December has been pretty great for skiing. It’s certainly not our best ever but between having extra time, having motivated partners, and decent conditions, I managed to get in some amazing skiing – all while thinking “it’s still just December!”. Total vertical is again not my biggest but still high and hours are high as well. We’ve managed some fantastic powder skiing but also skied off Wedge, completed a little traverse in the Duffey, and skied a handful of other minor steep lines, not to mention a bunch of fun days touring and skiing the lifts with Andrea!

While it is technically a World Championships year, something the ISMF pushes ahead despite many countries being limited and Covid running rampant…everywhere, it’s not an option for me to travel outside of Canada so racing is on the back burner. I’d like to think that I’ll be able to maintain race fitness for future cycles but I’ll admit that the allure of using skimo race techniques on big mountain adventures is what’s truly attractive to me.

For 2021, my primary ski goals are to explore some of the lesser visited areas around the South Coast and chip away at my (long) wish-list of steep ski objectives. In March or April, I’m hoping to sneak in a trip to the Waddington Range to put some of these skills to use. I’d also like to do some pure speed missions on both classic traverses like the Spearhead and some new to me traverses like the Misty Icefield.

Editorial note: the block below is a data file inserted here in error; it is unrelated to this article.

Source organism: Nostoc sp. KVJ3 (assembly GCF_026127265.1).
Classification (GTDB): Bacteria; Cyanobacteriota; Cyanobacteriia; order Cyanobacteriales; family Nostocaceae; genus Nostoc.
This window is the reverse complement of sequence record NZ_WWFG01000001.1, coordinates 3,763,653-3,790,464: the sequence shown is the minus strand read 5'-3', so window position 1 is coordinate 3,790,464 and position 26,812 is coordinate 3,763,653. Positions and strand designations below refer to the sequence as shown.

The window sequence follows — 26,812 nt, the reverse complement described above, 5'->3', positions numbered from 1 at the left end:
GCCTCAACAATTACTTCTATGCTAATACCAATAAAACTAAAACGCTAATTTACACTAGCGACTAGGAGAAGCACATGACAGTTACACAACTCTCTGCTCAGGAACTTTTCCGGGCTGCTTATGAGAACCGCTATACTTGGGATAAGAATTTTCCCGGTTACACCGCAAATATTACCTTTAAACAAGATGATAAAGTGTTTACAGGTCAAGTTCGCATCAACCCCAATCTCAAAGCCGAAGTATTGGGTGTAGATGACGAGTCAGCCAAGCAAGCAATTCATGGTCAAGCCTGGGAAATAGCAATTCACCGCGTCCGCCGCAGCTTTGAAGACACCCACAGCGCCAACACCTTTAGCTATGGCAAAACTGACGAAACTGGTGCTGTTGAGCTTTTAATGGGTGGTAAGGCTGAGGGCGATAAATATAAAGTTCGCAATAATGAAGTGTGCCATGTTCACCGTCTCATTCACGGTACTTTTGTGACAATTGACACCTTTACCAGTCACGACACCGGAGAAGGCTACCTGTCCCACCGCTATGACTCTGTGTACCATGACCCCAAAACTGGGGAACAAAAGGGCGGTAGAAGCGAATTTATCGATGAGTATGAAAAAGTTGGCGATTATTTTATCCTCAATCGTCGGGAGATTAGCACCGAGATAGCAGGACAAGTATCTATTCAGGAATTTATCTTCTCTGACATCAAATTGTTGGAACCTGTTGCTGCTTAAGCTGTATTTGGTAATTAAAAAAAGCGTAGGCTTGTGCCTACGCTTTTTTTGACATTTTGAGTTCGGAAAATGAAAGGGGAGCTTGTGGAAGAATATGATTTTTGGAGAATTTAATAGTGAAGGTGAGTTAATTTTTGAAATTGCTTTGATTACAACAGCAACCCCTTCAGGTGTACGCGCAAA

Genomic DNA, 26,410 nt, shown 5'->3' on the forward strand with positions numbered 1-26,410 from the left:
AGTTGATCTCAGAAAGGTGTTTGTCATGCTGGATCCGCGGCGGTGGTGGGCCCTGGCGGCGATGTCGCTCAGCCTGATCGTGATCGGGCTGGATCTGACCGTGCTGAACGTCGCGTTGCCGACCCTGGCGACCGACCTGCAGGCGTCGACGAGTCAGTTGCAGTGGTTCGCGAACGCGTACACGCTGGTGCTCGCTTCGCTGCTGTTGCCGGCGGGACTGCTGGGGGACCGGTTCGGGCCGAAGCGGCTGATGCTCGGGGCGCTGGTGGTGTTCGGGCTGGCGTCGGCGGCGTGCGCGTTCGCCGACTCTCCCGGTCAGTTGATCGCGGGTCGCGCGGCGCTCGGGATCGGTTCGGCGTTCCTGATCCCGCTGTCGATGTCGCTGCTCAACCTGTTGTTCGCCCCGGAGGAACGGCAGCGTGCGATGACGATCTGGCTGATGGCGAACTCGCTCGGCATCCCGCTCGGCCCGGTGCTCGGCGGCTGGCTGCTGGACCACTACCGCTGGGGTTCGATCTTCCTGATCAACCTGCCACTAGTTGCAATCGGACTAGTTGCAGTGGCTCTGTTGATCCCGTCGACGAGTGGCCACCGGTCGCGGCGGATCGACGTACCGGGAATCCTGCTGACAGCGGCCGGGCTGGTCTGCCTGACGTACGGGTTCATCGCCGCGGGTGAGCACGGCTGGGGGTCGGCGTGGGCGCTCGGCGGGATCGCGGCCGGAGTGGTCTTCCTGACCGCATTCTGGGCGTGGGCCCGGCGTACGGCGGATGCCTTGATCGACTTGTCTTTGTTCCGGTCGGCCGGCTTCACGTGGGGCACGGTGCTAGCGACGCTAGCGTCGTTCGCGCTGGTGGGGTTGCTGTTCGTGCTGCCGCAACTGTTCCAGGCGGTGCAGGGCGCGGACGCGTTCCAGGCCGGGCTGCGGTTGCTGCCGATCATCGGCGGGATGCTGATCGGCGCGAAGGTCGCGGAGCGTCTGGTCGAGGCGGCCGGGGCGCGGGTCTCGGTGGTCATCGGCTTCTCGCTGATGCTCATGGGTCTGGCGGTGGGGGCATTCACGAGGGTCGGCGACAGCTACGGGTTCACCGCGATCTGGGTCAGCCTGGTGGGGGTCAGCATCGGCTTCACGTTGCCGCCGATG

When summer rolls around, I’m not terribly optimistic that we’ll be travelling abroad for racing but I’m hoping to get some local events in like Meet the Minotaur. I’ve also got some mountain goals that piggyback on the ones I did this summer on the Coast and in the Rockies but we’ll see what the world brings!

Random Stats:
10 Skimo Race Starts
2 World Cups
2 National Championship Golds
3 Summer Speed Records
863 Training Hours (run, cycle, ski tour, alpine climb, paddle, strength)
249,404 Meters Vertical Ascent (the second lowest in the last 8 years)